MOVING MONUMENTS: HISTORY, MEMORY AND THE POLITICS OF PUBLIC SCULPTURE
On-going events in the United States concerning the removal of Confederate soldier-statues, together with similar discussions here in the UK linked to various memorials and monuments from the age of Empire make clear that despite living in an era of increasingly ‘virtual memory’, public sculpture continues to draw – and provoke – engaged political debate. Prompted by these contemporary ‘culture wars’ and in order to provide a space in which scholars, heritage professionals and interested members of the public might gather to interrogate the politics of commemorative sculpture, the Manchester Centre for Public History and Heritage is organising a two-day conference for 20 – 21 April 2018. Papers or panels on the following topics, themes and subjects are especially encouraged:
- The removal and/or relocation of commemorative art and architecture in British towns and cities
- Contemporary debate surrounding how and where to commemorate controversial, contested or problematic pasts
- Iconoclasm and the fate of religious symbols and statues during the Reformation
- The contemporary connections between democracy, public art and architecture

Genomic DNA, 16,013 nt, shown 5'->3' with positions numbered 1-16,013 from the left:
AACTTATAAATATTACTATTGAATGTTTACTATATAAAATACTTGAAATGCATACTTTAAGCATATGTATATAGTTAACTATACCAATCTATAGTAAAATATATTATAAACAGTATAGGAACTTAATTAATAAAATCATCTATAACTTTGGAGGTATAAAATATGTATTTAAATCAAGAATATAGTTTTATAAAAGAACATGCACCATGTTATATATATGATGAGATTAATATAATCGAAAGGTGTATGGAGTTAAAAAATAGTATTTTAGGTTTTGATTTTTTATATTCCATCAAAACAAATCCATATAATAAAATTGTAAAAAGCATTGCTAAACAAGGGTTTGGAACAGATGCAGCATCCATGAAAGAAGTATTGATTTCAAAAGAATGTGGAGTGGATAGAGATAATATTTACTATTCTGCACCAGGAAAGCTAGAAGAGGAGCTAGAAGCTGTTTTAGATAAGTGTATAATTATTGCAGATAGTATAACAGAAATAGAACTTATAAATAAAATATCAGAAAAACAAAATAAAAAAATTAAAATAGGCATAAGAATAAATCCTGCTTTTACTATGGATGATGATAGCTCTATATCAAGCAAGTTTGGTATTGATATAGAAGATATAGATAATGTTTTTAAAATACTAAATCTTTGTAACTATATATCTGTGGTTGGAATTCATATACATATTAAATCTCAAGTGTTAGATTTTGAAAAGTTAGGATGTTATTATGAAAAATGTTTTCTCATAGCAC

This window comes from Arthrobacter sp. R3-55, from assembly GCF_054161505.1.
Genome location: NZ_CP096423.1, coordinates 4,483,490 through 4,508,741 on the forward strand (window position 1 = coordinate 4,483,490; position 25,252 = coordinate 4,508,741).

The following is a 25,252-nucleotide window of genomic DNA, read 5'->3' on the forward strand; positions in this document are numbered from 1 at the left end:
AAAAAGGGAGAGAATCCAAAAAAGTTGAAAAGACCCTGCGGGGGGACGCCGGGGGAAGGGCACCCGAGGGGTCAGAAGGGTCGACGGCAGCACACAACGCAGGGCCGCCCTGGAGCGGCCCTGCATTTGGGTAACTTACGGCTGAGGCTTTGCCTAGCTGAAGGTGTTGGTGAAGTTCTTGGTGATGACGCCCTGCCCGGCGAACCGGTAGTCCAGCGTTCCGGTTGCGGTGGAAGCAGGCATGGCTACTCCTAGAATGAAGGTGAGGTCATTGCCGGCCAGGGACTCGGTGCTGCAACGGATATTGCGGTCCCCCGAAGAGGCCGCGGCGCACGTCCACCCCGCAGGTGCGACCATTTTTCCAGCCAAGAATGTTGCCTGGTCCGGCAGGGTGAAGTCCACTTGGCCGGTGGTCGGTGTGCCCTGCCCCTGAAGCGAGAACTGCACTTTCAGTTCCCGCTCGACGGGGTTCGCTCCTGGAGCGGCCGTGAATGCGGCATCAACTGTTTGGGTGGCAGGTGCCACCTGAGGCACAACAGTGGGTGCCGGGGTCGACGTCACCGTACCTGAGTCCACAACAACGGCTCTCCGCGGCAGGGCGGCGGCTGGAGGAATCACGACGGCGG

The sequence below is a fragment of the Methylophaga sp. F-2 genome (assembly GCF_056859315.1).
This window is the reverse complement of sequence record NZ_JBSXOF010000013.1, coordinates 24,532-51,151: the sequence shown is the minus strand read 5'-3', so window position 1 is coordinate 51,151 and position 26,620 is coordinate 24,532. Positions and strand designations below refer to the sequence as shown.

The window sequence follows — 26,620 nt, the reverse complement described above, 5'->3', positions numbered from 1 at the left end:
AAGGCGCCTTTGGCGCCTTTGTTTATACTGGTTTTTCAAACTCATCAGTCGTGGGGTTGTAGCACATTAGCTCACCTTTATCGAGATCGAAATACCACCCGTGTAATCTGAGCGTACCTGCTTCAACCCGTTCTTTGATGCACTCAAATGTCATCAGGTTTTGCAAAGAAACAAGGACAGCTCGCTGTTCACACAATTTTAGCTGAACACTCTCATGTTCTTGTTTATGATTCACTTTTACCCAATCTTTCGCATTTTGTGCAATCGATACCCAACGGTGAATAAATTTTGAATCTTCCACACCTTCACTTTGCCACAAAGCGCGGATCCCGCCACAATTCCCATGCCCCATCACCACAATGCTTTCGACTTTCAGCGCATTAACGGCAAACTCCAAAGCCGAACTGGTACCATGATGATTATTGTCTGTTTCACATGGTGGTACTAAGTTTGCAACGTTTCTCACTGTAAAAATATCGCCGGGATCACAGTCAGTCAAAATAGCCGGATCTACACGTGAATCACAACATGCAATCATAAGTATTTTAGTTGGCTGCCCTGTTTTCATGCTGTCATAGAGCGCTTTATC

- The impact and implications of ‘mediating’ monuments (and the debates they produce) in the twenty-first century
- The on-going challenge presented by the Confederate commemorative legacy in the United States
- The effacing of Georgian and Royalist sculpture in Revolutionary and Republican America, and similar interventions in eighteenth-century England and France
- The removal of Soviet commemorative architecture in post-communist societies in central and eastern Europe etc.
- The plight of Civil War memorials and monuments in Post-Franco Spain
- The 2003 ‘liberation’ of Iraq and the subsequent fate of Baathist era statues
- The future and fate of British imperial sculpture in post-colonial societies across the world as well as in Britain itself
- German ‘denazification’ and the post-1945 removal of Nazi monuments
The above list is not exhaustive, and those wishing to present on similar issues across different cultures and chronologies are very welcome to submit a proposal. Abstracts of c.300 words, plus a one page CV should be sent to Sam Edwards at email@example.com by Friday 26th January 2017.
The conference will include the launch event for the new Manchester Centre for Public History and Heritage (MCPHH). The MCPHH builds on the long-established work of the Manchester Centre for Regional History, established in 1998. The MCPHH aims to bridge the gap between academia and the public and become recognised internationally for excellence in publicly engaged research.